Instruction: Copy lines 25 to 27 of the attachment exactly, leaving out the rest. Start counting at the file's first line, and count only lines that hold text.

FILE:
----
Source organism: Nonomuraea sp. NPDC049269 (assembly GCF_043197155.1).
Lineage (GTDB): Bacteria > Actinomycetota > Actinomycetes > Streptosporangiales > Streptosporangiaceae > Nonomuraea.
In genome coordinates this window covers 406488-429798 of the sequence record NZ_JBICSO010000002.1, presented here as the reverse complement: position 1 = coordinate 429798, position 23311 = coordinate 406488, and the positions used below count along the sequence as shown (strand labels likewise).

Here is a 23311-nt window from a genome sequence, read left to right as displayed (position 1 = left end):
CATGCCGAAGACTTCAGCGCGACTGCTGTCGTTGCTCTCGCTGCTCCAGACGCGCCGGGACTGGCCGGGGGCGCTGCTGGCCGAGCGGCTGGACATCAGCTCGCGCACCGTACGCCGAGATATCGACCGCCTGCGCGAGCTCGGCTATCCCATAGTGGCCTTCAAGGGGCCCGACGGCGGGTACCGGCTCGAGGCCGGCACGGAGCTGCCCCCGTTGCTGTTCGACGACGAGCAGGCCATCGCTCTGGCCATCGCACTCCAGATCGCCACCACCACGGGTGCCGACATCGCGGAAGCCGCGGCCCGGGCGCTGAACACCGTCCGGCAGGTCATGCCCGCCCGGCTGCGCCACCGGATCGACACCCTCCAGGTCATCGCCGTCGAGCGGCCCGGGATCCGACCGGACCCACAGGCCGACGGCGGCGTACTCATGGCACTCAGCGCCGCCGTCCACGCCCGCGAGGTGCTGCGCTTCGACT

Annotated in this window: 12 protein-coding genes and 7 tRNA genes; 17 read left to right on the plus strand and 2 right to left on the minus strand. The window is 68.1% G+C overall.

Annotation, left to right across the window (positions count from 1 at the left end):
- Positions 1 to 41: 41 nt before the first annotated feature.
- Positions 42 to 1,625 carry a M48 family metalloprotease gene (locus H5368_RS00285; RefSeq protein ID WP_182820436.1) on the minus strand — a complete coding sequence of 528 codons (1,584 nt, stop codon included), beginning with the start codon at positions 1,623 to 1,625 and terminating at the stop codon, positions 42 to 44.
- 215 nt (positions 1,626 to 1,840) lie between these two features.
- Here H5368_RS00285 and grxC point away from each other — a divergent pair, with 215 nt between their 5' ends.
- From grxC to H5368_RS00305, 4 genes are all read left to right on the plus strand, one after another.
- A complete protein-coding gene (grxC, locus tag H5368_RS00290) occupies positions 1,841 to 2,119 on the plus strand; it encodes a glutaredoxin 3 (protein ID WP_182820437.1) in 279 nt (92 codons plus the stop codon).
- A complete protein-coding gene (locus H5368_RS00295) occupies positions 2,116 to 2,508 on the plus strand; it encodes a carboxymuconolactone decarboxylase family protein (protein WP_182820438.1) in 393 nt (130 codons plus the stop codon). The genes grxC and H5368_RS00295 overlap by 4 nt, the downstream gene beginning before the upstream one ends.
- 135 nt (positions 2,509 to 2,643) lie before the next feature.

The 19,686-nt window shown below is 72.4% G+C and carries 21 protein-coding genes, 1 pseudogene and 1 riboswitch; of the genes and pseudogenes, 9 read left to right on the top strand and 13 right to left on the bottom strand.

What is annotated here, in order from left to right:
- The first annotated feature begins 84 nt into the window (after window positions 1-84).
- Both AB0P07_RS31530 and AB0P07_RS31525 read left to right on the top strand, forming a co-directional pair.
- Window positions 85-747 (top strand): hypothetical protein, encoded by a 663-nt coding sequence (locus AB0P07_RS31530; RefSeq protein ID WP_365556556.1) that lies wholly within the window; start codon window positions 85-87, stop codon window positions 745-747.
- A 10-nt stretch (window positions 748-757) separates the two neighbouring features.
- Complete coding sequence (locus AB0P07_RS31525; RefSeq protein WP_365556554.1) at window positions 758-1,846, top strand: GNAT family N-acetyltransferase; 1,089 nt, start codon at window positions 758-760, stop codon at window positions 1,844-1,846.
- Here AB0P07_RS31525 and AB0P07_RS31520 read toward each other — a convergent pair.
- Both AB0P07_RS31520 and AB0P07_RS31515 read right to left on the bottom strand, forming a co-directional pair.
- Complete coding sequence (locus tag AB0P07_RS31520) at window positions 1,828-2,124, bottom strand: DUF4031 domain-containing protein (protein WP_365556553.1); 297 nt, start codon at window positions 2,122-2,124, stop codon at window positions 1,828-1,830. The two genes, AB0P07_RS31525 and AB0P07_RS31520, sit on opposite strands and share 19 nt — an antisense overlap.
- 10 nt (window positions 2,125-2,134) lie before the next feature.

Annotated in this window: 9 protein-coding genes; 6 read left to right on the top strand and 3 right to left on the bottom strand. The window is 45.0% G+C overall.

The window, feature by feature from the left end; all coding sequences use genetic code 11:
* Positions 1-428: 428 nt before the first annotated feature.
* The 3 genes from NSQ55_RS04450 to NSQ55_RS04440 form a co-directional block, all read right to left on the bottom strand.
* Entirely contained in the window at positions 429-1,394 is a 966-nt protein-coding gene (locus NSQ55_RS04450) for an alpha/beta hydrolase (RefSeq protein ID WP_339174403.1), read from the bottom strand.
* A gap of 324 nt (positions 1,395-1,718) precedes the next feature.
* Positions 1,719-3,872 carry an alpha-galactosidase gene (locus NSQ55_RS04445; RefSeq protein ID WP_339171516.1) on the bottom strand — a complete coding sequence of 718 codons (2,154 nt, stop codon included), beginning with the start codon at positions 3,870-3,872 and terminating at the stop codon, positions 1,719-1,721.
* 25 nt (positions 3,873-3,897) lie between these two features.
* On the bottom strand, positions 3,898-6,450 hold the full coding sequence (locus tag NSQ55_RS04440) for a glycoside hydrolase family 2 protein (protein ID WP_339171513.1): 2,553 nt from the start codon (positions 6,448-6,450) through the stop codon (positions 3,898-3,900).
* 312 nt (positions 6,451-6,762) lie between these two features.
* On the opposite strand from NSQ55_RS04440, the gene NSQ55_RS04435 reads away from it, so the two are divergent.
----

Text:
- Complete coding sequence (locus tag AB0P07_RS31520) at window positions 1,828-2,124, bottom strand: DUF4031 domain-containing protein (protein WP_365556553.1); 297 nt, start codon at window positions 2,122-2,124, stop codon at window positions 1,828-1,830. The two genes, AB0P07_RS31525 and AB0P07_RS31520, sit on opposite strands and share 19 nt — an antisense overlap.
- 10 nt (window positions 2,125-2,134) lie before the next feature.

Annotated in this window: 9 protein-coding genes; 6 read left to right on the top strand and 3 right to left on the bottom strand. The window is 45.0% G+C overall.